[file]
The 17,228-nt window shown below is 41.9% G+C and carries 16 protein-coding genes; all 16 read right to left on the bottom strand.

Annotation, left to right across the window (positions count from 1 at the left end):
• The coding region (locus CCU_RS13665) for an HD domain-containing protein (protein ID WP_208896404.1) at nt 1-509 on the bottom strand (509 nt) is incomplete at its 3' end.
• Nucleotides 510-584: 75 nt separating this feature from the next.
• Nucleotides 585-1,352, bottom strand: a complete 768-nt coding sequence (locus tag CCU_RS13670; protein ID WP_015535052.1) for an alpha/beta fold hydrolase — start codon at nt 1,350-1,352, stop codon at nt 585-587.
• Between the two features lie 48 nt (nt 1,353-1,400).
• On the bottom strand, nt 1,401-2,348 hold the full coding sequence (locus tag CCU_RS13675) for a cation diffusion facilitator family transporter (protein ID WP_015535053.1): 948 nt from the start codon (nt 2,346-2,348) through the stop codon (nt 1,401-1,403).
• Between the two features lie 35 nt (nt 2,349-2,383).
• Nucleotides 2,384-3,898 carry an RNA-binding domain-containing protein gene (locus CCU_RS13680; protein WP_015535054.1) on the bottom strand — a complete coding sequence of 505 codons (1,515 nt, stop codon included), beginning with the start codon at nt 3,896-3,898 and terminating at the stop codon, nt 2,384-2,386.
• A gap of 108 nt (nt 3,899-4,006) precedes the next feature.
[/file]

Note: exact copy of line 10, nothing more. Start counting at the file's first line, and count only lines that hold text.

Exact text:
• A gap of 108 nt (nt 3,899-4,006) precedes the next feature.